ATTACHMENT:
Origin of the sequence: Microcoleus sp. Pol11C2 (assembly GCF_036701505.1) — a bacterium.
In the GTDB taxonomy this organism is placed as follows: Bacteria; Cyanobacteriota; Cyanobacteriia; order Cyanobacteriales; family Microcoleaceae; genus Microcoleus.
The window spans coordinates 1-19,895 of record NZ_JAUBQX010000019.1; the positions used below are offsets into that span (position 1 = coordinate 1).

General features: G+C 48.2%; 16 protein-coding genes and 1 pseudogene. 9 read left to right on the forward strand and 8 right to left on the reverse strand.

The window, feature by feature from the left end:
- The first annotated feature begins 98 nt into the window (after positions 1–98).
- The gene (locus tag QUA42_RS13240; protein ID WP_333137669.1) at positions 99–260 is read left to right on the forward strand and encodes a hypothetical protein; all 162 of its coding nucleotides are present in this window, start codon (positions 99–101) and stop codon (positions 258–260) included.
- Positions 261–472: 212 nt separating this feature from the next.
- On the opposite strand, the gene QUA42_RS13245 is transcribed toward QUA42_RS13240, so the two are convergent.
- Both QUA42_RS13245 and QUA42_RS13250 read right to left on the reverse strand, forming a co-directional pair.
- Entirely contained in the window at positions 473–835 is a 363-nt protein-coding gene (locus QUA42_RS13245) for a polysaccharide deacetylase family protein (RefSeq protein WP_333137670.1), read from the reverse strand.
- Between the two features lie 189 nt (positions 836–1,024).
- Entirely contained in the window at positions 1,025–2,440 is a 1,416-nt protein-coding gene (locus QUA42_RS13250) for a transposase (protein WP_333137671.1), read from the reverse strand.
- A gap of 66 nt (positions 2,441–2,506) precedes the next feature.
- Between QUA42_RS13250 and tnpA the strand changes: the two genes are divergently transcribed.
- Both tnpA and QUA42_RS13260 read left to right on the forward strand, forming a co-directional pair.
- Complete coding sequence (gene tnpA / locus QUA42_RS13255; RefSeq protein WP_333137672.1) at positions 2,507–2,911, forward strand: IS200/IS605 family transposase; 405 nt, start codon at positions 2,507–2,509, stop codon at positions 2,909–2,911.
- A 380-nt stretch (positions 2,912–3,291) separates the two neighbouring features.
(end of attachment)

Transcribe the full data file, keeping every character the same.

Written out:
Origin of the sequence: Microcoleus sp. Pol11C2 (assembly GCF_036701505.1) — a bacterium.
In the GTDB taxonomy this organism is placed as follows: Bacteria; Cyanobacteriota; Cyanobacteriia; order Cyanobacteriales; family Microcoleaceae; genus Microcoleus.
The window spans coordinates 1-19,895 of record NZ_JAUBQX010000019.1; the positions used below are offsets into that span (position 1 = coordinate 1).

General features: G+C 48.2%; 16 protein-coding genes and 1 pseudogene. 9 read left to right on the forward strand and 8 right to left on the reverse strand.

The window, feature by feature from the left end:
- The first annotated feature begins 98 nt into the window (after positions 1–98).
- The gene (locus tag QUA42_RS13240; protein ID WP_333137669.1) at positions 99–260 is read left to right on the forward strand and encodes a hypothetical protein; all 162 of its coding nucleotides are present in this window, start codon (positions 99–101) and stop codon (positions 258–260) included.
- Positions 261–472: 212 nt separating this feature from the next.
- On the opposite strand, the gene QUA42_RS13245 is transcribed toward QUA42_RS13240, so the two are convergent.
- Both QUA42_RS13245 and QUA42_RS13250 read right to left on the reverse strand, forming a co-directional pair.
- Entirely contained in the window at positions 473–835 is a 363-nt protein-coding gene (locus QUA42_RS13245) for a polysaccharide deacetylase family protein (RefSeq protein WP_333137670.1), read from the reverse strand.
- Between the two features lie 189 nt (positions 836–1,024).
- Entirely contained in the window at positions 1,025–2,440 is a 1,416-nt protein-coding gene (locus QUA42_RS13250) for a transposase (protein WP_333137671.1), read from the reverse strand.
- A gap of 66 nt (positions 2,441–2,506) precedes the next feature.
- Between QUA42_RS13250 and tnpA the strand changes: the two genes are divergently transcribed.
- Both tnpA and QUA42_RS13260 read left to right on the forward strand, forming a co-directional pair.
- Complete coding sequence (gene tnpA / locus QUA42_RS13255; RefSeq protein WP_333137672.1) at positions 2,507–2,911, forward strand: IS200/IS605 family transposase; 405 nt, start codon at positions 2,507–2,509, stop codon at positions 2,909–2,911.
- A 380-nt stretch (positions 2,912–3,291) separates the two neighbouring features.